If you’ve been following the news lately, you’ll know that cybersecurity in the healthcare space is a big problem. Hospitals and health systems large and small have increasingly been on the receiving end of hacks, cyber-attacks and ransomware intrusions. Not to mention that an estimated 275 million medical images are currently vulnerable due to unsecured picture archiving communication systems. HHS just released another alert about that just days after the Inspector General report came out.
The report focused on the role of Medicare accrediting organizations’ failure to keep proper tabs on whether hospitals were maintaining proper cybersecurity of their networked devices. According to the report:
CMS’s survey protocol does not include requirements for networked device cybersecurity, and the AOs [accrediting organizations] do not use their discretion to require hospitals to have such cybersecurity plans. However, AOs sometimes review limited aspects of device cybersecurity.
For example, two AOs have equipment maintenance requirements that may yield limited insight into device cybersecurity. If hospitals identify networked device cybersecurity as part of their emergency-preparedness risk assessments, AOs will review the mitigation plans. AOs told us that in practice, however, hospitals did not identify device cybersecurity in these risk assessments very often.
But most importantly, the OIG’s report underscored the lopsided cybersecurity expectations in the healthcare industry. Cybersecurity is supposed to be a shared responsibility between device manufacturers and providers. For their part, the manufacturers are tightly regulated by the FDA and are required ensure their products are secure through a carefully designed protocols subject to frequent updates. Alas, the best-designed devices in the world can’t compensate for negligence or poor practices on the part of the end-user.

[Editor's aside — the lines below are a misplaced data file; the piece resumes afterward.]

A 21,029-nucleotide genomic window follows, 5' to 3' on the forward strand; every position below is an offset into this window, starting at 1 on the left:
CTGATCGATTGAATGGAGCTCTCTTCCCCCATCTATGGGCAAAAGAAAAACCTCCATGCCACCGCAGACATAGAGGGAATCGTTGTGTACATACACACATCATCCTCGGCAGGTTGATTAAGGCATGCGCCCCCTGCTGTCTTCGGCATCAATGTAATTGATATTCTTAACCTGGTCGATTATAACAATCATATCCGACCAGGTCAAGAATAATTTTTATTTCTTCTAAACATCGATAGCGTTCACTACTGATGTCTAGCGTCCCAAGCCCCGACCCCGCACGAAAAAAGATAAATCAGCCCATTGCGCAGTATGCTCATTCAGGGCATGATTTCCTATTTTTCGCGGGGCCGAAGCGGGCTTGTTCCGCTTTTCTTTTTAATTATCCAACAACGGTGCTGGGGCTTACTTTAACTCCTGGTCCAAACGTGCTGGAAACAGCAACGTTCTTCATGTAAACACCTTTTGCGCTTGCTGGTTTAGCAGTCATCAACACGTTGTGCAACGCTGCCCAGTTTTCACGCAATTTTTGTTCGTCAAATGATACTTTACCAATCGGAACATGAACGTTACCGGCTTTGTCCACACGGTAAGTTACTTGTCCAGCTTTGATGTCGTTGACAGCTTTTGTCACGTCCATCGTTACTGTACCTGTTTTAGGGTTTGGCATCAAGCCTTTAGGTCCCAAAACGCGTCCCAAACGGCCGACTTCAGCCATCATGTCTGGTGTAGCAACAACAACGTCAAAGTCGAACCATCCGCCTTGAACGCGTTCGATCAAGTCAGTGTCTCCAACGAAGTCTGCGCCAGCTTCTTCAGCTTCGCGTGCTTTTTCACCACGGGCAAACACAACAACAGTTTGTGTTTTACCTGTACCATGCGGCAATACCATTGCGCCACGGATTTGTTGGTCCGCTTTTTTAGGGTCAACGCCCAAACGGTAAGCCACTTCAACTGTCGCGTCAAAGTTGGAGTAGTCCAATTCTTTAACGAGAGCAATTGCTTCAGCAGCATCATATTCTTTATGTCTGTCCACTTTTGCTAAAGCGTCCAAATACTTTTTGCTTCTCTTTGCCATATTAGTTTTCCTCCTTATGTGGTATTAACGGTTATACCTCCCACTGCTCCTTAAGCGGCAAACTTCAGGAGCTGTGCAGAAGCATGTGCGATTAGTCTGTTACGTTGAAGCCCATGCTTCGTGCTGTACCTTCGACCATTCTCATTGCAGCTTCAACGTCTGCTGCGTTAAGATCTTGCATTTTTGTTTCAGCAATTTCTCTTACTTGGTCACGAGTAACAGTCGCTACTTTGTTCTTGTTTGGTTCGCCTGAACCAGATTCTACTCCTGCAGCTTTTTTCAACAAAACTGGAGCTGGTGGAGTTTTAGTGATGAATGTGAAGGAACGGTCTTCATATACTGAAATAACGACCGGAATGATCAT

Which brings me to the point I raised in The Hill recently about how unregulated medical device servicing poses serious risks for cybersecurity. Original equipment manufacturers and their servicers are regulated by the FDA. Third party servicers – who could really be anyone since there are no universal training and licensing requirements to service these devices either – are not. Third-party servicers claim they’re held to the same standards as OEMs due to hospital accreditation. The OIG report flies in the face of that claim.
If the goal is to get rid of the “blind spots” that lead to cybersecurity incidents, ensuring that those who control repairs and maintenance of these highly sophisticated pieces of health care technology are FDA-regulated makes the most sense to me. Hiding behind accreditations that Medicare isn’t watching doesn’t. It’s clear no one is watching the proverbial coup on the hospitals’ end.
If hospitals and imaging providers can’t keep tabs on their own cyber security, how can we expect them to handle the servicing of highly sophisticated medical devices?